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Federalists Seek Support in Texas

had been forced to flee so suddenly that they had preceded him, he arrived full of excitement and fear of the Centralists' plans to destroy the Liberals in northern Mexico and to invade Texas. He did not tarry long at San Antonio, but accompanied by José María González, Juan Rafael Garza, Agapito Galban, and Sergeant Juan Ramos, Anaya proceeded with Colonel Andrew Neill from San Antonio to Houston,[61]  reaching there on September 11, where the Telegraph and Texas Register,[62]  on the very day of his arrival, gave him a good buildup. The very next day, however, the Morning Star[63]  warned that the Texan authorities should exercise "particular caution" in dealing with the Federal emissary.

At Houston Anaya informed Lamar that the opening of trade across the Río Grande had assisted the Federalist cause, and because of this beginning in friendly relations, he now sought an agreement between Texas and the revolutionary states of the north, by which the federation would agree to acknowledge the absolute independence of Texas from Coahuila in return for military support and the privilege of recruiting volunteers in Texas, and transporting troops and supplies across Texas to northern Mexico.

Anaya's plan for the restoration of the constitution of 1824 contained ten articles.[64]  It was clearly emphasized in the plan that the "present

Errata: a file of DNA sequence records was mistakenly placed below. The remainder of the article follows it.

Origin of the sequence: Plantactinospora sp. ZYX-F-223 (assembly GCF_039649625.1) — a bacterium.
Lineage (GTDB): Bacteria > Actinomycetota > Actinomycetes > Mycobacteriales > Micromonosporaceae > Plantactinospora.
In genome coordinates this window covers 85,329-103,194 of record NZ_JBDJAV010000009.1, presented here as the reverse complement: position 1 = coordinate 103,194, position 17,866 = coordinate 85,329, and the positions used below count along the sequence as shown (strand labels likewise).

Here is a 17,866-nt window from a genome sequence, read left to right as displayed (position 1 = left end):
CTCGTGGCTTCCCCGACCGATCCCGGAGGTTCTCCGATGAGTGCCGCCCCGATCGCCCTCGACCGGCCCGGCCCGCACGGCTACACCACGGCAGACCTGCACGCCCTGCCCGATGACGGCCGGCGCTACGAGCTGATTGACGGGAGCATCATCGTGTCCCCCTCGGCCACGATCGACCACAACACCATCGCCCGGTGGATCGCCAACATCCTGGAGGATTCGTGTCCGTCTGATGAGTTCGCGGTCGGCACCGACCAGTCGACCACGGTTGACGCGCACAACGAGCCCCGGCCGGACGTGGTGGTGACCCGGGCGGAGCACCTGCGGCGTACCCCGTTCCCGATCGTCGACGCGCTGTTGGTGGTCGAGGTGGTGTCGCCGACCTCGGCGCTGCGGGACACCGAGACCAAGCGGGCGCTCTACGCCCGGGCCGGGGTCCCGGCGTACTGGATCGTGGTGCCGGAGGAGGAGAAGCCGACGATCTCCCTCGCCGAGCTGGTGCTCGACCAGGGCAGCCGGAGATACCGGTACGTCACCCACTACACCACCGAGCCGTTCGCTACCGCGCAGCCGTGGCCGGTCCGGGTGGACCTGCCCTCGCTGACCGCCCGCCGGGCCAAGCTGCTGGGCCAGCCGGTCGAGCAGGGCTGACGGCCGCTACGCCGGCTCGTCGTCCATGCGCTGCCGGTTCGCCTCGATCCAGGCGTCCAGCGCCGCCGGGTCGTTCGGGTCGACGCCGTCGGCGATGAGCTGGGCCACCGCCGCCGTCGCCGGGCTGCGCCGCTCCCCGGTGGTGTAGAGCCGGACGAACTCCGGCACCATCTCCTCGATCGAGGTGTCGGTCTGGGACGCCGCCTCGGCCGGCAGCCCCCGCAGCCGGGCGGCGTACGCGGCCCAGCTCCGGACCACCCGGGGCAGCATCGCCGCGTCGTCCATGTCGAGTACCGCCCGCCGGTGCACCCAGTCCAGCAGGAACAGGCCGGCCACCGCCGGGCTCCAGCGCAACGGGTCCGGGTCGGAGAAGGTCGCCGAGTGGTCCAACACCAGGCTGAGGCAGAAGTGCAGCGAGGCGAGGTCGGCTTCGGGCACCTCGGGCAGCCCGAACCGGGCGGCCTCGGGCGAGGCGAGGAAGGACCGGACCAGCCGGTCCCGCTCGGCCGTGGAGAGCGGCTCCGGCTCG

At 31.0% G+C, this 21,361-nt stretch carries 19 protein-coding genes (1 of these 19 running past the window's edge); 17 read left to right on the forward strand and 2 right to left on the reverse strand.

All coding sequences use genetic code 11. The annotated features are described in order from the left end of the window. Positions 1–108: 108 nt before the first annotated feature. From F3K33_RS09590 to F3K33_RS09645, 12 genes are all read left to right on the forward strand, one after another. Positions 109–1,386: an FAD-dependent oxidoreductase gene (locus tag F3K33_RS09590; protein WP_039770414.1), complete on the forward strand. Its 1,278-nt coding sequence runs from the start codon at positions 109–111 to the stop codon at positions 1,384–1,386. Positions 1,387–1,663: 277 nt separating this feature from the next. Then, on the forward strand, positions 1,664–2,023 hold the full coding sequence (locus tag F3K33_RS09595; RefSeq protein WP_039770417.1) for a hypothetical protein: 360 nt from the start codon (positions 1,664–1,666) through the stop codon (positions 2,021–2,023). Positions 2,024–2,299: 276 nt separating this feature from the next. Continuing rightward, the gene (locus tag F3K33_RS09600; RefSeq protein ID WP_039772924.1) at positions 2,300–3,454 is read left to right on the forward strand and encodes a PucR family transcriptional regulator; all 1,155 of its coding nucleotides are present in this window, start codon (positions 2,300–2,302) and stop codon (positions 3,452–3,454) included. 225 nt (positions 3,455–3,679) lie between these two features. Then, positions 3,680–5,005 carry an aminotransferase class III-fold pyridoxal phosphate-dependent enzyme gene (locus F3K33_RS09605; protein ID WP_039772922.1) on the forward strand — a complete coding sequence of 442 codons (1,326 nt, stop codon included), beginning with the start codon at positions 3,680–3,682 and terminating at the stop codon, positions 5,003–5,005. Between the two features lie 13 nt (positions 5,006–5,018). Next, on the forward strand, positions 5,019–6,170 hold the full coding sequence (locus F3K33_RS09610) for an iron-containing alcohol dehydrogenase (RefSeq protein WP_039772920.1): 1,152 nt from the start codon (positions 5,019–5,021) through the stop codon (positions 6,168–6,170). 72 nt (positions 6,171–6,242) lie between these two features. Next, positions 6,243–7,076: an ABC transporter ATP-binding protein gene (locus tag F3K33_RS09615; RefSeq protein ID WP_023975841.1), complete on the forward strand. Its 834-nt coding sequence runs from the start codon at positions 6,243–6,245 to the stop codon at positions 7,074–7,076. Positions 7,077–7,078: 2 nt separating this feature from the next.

61. In his doctoral dissertation on "The Republic of the Río Grande," p. 141, David M. Vigness says Anaya went from San Antonio to Austin where he conferred with President Lamar. I have been unable to substantiate this statement. The site for the City of Austin was not selected until April 13, 1839, and the construction of the government buildings did not get under way until May 1839. The first town lots were surveyed and offered for sale on August 1. The archives of the government reached Austin on October 9, at about which time the government officials began to arrive from Houston and the new government offices were opened. See Claudia Hazelwood, "Austin, Texas," in Handbook of Texas, I, 85-86; Telegraph and Texas Register, Sept. 18, Oct. 9, 16, and 23, 1839.

62. Sept. 11, 1839.

63. Sept. 12, 1839.

64. "Plan proyectado por los federalistas mexicanas para el restablecimiento de las instituciones de 1824." Ms. copy, unsigned and without title, dated Houston, December 14, 1839, is found in the Anaya Papers, ms. Manuel Rivera Cambas, Historia antigua y moderna de Jalapa y de las revoluciones del Estado de Vera Cruz, III, says the plan was published in both Mexico and the United States. It is highly probable that the ideas in this plan were not fully developed until near the date shown on it. Anaya's plan was published over his signature in Le Courrier (New Orleans), Jan. 15, 1840; and on March 20, 1840, Le Courrier published an article in both French and Spanish and signed by Juan Pablo Anaya, which is a

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AFTER SAN JACINTO: The Texas-Mexican Frontier, 1836-1841
Joseph Milton Nance, 1963